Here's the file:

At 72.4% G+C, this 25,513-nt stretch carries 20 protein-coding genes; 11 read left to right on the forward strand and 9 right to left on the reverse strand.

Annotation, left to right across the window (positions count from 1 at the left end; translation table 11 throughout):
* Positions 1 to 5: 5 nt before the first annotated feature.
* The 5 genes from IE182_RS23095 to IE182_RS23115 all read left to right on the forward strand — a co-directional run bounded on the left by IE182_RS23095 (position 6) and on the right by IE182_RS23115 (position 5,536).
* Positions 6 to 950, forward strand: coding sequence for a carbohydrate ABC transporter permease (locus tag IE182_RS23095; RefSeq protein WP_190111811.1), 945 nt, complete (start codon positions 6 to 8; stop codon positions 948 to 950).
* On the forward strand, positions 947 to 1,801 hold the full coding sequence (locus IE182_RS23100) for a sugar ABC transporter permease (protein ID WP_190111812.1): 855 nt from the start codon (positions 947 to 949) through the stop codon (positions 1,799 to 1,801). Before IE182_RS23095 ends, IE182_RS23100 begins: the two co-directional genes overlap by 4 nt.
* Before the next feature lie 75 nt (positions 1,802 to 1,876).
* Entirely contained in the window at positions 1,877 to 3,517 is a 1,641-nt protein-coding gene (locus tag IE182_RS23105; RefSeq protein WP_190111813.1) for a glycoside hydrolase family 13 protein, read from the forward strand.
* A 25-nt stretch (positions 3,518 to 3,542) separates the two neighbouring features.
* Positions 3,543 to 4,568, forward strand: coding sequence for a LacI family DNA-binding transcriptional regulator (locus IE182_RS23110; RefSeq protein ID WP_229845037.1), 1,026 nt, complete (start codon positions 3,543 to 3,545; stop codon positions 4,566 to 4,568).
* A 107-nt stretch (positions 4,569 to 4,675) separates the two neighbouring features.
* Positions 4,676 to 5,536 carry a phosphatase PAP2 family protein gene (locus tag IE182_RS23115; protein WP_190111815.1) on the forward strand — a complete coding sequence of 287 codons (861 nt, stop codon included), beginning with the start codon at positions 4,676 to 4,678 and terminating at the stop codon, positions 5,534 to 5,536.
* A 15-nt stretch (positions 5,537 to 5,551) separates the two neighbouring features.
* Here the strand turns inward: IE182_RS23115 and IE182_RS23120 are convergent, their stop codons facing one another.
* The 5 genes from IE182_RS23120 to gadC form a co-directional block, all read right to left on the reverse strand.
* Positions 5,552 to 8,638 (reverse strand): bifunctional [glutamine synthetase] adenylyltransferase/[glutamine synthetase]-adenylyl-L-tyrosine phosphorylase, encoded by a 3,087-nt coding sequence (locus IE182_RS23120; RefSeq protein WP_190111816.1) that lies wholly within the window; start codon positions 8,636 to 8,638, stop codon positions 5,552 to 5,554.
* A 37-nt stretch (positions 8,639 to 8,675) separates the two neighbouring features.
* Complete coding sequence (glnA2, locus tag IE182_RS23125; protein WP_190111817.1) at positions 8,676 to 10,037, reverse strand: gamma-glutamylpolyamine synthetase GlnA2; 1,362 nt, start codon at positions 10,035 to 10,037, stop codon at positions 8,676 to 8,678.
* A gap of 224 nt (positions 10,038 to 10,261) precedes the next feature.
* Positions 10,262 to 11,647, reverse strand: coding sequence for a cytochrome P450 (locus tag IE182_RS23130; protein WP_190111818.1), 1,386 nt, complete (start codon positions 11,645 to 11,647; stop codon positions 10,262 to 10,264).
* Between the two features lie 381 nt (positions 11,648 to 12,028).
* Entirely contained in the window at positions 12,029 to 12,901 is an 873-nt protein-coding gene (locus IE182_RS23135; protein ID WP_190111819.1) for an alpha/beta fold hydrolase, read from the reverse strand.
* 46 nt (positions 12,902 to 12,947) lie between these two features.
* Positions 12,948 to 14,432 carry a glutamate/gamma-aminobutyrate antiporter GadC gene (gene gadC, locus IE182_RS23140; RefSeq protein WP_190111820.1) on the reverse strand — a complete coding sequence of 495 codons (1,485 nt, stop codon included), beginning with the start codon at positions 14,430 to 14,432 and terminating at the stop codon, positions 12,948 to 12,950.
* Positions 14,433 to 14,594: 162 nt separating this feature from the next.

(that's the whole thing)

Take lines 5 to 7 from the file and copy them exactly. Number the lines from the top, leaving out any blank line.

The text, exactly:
* Positions 6 to 950, forward strand: coding sequence for a carbohydrate ABC transporter permease (locus tag IE182_RS23095; RefSeq protein WP_190111811.1), 945 nt, complete (start codon positions 6 to 8; stop codon positions 948 to 950).
* On the forward strand, positions 947 to 1,801 hold the full coding sequence (locus IE182_RS23100) for a sugar ABC transporter permease (protein ID WP_190111812.1): 855 nt from the start codon (positions 947 to 949) through the stop codon (positions 1,799 to 1,801). Before IE182_RS23095 ends, IE182_RS23100 begins: the two co-directional genes overlap by 4 nt.
* Before the next feature lie 75 nt (positions 1,802 to 1,876).